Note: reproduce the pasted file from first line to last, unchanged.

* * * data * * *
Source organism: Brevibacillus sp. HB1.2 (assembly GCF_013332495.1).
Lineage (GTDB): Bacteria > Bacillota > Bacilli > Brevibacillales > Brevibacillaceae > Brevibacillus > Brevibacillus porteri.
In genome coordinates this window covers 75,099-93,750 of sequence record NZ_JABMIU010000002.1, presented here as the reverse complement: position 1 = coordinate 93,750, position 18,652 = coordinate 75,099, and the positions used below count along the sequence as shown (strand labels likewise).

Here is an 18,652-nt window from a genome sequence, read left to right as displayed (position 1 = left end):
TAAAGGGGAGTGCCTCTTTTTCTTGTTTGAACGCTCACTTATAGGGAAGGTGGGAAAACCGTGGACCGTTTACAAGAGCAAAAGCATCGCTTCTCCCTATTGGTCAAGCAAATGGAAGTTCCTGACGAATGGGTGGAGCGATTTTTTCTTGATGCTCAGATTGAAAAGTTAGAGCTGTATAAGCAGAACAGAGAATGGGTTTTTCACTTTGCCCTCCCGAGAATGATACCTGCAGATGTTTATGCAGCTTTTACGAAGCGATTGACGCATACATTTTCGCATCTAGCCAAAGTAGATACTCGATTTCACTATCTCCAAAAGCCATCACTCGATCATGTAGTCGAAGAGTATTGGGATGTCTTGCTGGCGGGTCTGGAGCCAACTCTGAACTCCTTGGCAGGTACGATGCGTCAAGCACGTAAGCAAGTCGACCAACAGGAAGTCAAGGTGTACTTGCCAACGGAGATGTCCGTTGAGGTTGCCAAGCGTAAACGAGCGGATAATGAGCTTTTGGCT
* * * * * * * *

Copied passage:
Source organism: Brevibacillus sp. HB1.2 (assembly GCF_013332495.1).
Lineage (GTDB): Bacteria > Bacillota > Bacilli > Brevibacillales > Brevibacillaceae > Brevibacillus > Brevibacillus porteri.
In genome coordinates this window covers 75,099-93,750 of sequence record NZ_JABMIU010000002.1, presented here as the reverse complement: position 1 = coordinate 93,750, position 18,652 = coordinate 75,099, and the positions used below count along the sequence as shown (strand labels likewise).

Here is an 18,652-nt window from a genome sequence, read left to right as displayed (position 1 = left end):
TAAAGGGGAGTGCCTCTTTTTCTTGTTTGAACGCTCACTTATAGGGAAGGTGGGAAAACCGTGGACCGTTTACAAGAGCAAAAGCATCGCTTCTCCCTATTGGTCAAGCAAATGGAAGTTCCTGACGAATGGGTGGAGCGATTTTTTCTTGATGCTCAGATTGAAAAGTTAGAGCTGTATAAGCAGAACAGAGAATGGGTTTTTCACTTTGCCCTCCCGAGAATGATACCTGCAGATGTTTATGCAGCTTTTACGAAGCGATTGACGCATACATTTTCGCATCTAGCCAAAGTAGATACTCGATTTCACTATCTCCAAAAGCCATCACTCGATCATGTAGTCGAAGAGTATTGGGATGTCTTGCTGGCGGGTCTGGAGCCAACTCTGAACTCCTTGGCAGGTACGATGCGTCAAGCACGTAAGCAAGTCGACCAACAGGAAGTCAAGGTGTACTTGCCAACGGAGATGTCCGTTGAGGTTGCCAAGCGTAAACGAGCGGATAATGAGCTTTTGGCT